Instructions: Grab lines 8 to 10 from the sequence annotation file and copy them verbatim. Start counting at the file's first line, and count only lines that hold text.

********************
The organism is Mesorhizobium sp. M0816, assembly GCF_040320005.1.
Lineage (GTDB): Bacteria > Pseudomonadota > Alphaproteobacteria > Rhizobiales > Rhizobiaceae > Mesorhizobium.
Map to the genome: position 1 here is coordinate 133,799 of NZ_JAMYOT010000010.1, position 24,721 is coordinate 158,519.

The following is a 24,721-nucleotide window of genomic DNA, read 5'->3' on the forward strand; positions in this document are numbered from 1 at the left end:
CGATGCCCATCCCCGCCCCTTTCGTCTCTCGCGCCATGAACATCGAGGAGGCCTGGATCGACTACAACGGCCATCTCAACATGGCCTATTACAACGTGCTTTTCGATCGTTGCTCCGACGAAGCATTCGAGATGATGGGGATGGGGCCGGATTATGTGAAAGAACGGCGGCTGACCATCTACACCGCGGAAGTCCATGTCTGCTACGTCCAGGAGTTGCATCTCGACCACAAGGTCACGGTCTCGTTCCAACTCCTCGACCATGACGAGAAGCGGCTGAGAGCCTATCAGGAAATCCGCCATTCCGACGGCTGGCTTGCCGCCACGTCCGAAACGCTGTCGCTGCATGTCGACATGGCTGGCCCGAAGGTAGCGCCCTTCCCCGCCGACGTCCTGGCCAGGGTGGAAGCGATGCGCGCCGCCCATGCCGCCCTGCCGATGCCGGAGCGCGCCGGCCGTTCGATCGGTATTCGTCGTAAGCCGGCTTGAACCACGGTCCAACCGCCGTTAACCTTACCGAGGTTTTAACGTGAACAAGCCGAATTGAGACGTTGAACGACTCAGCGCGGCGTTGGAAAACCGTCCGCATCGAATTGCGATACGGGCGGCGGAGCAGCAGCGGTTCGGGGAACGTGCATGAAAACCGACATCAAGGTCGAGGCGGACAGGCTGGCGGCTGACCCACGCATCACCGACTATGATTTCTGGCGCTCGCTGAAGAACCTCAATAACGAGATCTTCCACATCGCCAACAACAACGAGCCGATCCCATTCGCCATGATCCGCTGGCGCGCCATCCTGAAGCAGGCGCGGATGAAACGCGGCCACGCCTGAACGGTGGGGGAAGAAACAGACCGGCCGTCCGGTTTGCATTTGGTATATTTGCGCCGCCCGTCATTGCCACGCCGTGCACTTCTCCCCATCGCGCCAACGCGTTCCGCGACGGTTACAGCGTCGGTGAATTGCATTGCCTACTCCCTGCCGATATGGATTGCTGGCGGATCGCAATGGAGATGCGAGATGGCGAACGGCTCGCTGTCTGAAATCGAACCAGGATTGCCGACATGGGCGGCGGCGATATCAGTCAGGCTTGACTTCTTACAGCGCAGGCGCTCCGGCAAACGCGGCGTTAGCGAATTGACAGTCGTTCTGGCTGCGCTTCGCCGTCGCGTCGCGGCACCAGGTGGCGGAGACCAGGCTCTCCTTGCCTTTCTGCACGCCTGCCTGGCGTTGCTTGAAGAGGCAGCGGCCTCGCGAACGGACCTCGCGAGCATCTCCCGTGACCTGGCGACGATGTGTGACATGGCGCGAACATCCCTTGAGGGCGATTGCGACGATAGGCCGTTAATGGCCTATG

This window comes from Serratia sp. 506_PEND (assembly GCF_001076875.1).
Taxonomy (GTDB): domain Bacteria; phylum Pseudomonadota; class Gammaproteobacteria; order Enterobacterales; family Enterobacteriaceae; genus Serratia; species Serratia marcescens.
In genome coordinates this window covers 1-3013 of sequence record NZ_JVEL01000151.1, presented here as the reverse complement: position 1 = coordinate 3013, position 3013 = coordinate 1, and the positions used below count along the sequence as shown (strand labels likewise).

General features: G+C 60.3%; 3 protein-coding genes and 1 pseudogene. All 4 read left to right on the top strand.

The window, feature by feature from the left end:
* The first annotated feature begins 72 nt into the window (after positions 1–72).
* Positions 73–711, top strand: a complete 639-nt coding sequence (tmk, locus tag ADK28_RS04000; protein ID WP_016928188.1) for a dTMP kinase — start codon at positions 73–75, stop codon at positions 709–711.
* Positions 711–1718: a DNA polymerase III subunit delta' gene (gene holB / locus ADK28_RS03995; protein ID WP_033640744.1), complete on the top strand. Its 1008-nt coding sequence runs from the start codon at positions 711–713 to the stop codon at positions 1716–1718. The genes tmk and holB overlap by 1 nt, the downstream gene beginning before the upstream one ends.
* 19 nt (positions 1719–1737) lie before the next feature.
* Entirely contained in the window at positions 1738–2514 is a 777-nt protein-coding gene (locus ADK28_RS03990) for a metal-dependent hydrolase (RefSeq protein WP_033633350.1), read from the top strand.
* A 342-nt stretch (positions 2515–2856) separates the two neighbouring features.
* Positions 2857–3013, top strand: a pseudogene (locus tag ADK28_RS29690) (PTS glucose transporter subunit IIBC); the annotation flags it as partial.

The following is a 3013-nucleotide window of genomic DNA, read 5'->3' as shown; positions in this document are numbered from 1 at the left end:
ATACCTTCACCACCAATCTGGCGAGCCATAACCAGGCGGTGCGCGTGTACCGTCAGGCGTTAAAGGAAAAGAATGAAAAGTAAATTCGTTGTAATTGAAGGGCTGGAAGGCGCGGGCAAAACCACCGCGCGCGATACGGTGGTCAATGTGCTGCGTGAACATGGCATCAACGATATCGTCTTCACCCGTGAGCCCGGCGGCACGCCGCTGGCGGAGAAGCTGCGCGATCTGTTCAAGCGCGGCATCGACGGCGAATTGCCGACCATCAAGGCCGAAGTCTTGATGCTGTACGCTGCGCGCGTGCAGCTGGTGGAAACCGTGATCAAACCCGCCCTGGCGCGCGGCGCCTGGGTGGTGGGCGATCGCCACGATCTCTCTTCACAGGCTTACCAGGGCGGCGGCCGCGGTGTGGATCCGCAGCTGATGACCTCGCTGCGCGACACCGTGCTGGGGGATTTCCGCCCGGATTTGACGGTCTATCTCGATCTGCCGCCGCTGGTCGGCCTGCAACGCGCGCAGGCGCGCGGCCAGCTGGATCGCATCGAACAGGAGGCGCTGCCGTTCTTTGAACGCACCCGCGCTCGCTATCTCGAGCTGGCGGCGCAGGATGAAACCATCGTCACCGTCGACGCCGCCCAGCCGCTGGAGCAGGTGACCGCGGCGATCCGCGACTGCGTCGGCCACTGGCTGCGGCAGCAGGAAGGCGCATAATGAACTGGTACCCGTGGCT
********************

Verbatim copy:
In genome coordinates this window covers 1-3013 of sequence record NZ_JVEL01000151.1, presented here as the reverse complement: position 1 = coordinate 3013, position 3013 = coordinate 1, and the positions used below count along the sequence as shown (strand labels likewise).

General features: G+C 60.3%; 3 protein-coding genes and 1 pseudogene. All 4 read left to right on the top strand.

The window, feature by feature from the left end: